The argument against Opal centers on it being free and accelerating the deck. Casting Ironworks a turn early provides a huge advantage. Skimping on land is also beneficial for any combo deck, and Opal makes it relatively painless. However, none of these factors point to Opal being particularly overpowered in Ironworks. This is Modern, in which interactive decks have plenty of ways to counteract even the strongest Ironworks starts. It can be rough on decks that want to goldfish their opponents, but that is the price that has to be paid. Failing to have the means to stop fast starts is a choice, and not a reflection of Ironworks. Opal is also vulnerable to all the same hate as the rest of the deck.
Players have argued to me that Opal facilitates the best Trawler loops, but I don’t find that argument persuasive. If Trawler is looping artifacts, Ironworks is winning. The relative efficiency of the loop only matters if Ironworks gets bottlenecked. Yes, Opal is effectively Black Lotus mid-combo, but how often does the extra colored mana actually matter for the Ironworks kill? Especially with all the Chromatic Sphere activations in a typical loop? It’s a nice bonus, but not a critical component.
Remove Mox Opal from Ironworks, and the only effect will be to reduce the explosiveness of its best hands. It will not dramatically affect the average Ironworks win speed because the deck must still find Ironworks. If the effect is really necessary, there are other options available like Lotus Bloom that will fill the niche. On the other hand, there’s nothing that can fill Explosives’s shoes. Oblivion Stone is far slower and can be a liability.
I’d argue that thanks to devoid, Stirrings is the best cantrip in Magic. It looks five cards deep and finds whatever the decks that utilize it need. This gives them consistency that far surpasses colored decks and is a huge contributor to Ironworks’s success.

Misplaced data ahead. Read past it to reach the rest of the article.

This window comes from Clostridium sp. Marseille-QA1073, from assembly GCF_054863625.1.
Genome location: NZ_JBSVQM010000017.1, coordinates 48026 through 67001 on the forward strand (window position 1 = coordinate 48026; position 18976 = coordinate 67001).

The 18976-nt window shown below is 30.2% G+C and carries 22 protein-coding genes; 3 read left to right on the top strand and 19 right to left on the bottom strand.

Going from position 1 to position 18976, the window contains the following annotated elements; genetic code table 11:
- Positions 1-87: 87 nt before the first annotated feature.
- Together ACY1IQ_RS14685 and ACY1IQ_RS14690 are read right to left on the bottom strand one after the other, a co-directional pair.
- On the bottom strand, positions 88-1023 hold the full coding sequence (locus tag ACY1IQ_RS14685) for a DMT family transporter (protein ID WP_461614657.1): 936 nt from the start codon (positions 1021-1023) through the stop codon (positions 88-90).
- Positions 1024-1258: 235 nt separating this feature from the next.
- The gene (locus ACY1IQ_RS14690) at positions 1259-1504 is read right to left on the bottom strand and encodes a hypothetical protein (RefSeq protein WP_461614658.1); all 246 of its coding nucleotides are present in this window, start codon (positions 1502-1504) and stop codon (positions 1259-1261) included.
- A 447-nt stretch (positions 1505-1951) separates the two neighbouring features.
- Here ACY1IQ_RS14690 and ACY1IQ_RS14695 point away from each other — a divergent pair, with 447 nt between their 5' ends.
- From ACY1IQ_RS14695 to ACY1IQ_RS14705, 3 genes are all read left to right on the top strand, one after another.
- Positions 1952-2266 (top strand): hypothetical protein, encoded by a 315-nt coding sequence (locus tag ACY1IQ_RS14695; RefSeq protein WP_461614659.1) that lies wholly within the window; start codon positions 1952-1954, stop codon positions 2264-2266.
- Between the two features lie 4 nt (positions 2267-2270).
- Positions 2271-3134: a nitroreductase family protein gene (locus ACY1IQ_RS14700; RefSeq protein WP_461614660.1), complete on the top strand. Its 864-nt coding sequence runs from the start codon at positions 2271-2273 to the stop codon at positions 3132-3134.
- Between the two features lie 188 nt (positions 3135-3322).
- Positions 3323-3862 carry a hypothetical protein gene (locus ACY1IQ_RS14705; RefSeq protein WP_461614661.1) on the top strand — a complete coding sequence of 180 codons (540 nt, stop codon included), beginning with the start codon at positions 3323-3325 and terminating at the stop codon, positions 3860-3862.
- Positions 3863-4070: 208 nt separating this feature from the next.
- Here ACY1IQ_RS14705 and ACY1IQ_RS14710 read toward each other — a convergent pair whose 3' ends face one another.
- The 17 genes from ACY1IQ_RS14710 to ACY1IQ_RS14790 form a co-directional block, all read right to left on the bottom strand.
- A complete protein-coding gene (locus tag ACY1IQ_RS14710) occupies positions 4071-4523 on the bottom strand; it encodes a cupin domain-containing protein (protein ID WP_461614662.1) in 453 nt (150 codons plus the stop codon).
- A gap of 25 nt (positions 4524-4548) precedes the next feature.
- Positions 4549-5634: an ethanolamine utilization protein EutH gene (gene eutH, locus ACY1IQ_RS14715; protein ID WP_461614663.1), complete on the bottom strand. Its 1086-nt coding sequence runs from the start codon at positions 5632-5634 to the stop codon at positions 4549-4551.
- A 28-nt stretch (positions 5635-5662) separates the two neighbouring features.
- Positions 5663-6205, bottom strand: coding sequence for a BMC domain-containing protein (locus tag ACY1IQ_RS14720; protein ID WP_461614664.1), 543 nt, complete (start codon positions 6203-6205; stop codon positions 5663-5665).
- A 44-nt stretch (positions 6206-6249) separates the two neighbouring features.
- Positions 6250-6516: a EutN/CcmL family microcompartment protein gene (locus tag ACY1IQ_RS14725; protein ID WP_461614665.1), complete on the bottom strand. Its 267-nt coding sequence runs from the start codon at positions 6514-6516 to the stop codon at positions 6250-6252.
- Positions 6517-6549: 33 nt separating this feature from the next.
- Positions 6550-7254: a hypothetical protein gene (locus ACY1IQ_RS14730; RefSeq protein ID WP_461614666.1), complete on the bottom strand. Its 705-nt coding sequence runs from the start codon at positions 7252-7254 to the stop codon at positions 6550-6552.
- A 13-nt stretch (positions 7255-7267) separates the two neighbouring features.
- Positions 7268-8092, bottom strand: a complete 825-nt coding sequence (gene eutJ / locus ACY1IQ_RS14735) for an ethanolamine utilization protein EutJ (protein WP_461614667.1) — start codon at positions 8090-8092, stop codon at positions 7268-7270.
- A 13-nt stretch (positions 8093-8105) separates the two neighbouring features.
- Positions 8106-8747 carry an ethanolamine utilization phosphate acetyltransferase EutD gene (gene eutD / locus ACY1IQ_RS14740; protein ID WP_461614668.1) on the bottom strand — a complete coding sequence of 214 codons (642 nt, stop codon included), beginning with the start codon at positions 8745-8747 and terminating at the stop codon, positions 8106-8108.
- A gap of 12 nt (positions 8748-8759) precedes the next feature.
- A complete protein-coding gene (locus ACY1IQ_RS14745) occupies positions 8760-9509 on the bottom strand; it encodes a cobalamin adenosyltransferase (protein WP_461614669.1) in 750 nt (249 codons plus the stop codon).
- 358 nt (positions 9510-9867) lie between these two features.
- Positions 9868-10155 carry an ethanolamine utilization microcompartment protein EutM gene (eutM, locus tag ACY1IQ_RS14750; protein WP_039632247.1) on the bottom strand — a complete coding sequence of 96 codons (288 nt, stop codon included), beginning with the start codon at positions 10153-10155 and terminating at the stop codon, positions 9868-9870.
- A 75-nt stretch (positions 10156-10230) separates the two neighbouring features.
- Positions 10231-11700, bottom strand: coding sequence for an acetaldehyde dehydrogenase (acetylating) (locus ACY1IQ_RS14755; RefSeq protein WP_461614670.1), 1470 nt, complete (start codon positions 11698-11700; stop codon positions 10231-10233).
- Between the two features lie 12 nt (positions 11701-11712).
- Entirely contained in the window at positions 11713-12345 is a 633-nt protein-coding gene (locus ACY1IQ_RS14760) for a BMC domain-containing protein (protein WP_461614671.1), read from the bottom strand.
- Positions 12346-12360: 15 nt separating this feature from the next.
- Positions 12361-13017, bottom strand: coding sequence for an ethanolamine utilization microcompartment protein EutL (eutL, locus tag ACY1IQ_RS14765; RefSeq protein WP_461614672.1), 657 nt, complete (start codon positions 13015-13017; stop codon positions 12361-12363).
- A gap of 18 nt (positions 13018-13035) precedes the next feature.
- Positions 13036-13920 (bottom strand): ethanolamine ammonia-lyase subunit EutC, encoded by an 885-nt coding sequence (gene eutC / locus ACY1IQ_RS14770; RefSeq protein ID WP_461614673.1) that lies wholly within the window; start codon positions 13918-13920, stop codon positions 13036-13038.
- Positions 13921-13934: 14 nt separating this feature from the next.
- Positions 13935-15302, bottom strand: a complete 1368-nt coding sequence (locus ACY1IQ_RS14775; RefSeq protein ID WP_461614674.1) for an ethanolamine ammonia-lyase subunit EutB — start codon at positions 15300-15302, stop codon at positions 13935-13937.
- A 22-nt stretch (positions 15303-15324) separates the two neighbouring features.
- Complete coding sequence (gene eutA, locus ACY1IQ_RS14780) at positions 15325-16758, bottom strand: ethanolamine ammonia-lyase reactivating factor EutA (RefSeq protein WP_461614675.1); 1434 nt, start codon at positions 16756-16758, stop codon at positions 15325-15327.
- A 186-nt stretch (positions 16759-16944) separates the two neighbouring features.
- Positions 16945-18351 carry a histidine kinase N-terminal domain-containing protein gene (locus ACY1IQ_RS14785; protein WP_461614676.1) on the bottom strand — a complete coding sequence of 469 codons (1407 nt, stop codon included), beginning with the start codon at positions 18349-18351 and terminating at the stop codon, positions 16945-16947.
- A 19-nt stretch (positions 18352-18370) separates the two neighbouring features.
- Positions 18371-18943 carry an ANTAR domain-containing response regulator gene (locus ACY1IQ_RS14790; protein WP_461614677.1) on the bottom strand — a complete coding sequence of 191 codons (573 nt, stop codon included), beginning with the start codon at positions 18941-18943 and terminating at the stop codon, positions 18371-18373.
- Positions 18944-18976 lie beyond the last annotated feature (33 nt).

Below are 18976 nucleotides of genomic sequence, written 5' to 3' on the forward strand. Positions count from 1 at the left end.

Removing Stirrings would noticeably weaken Ironworks’ ability to find its namesake card, and that translates to more games lost. However, I doubt it would be that dramatic of a drop-off. There are plenty of other options available, from Fabricate to Conjurer’s Bauble. They’re all worse, but again, everything is worse compared to Stirrings.
Cantrips make decks more consistent. Combo decks need consistency more than any other deck because they have pieces to assemble. However, they don’t win games by themselves, nor do they turn games around. In a tight spot, Stirrings is only a good topdeck because it provides the best chance of finding the Explosives that will actually save the day.
Let me be clear: Engineered Explosives is not bannably powerful, nor does Ironworks warrant any bans, my hatred of Stirrings notwithstanding. The only reason the deck will eat another ban is if it causes GPs to drag on forever again.
Instead players need to focus on countering the effectiveness of Explosives. Players know that Ironworks is vulnerable to Stony Silence, graveyard hate, and not resolving Ironworks itself. The problem is most of the good options for fighting Ironworks all cost two mana. I’ve seen Humans scoop to losing Thalia and Mage in the same blast. Normally, it’s a bad idea to run anything but the most powerful card but given how Ironworks operates and how it sideboards, this is a time where less than optimal cards may be more potent. The conventional permanent based attacks won’t work against the new version of Ironworks. It’s time to rethink and reposition.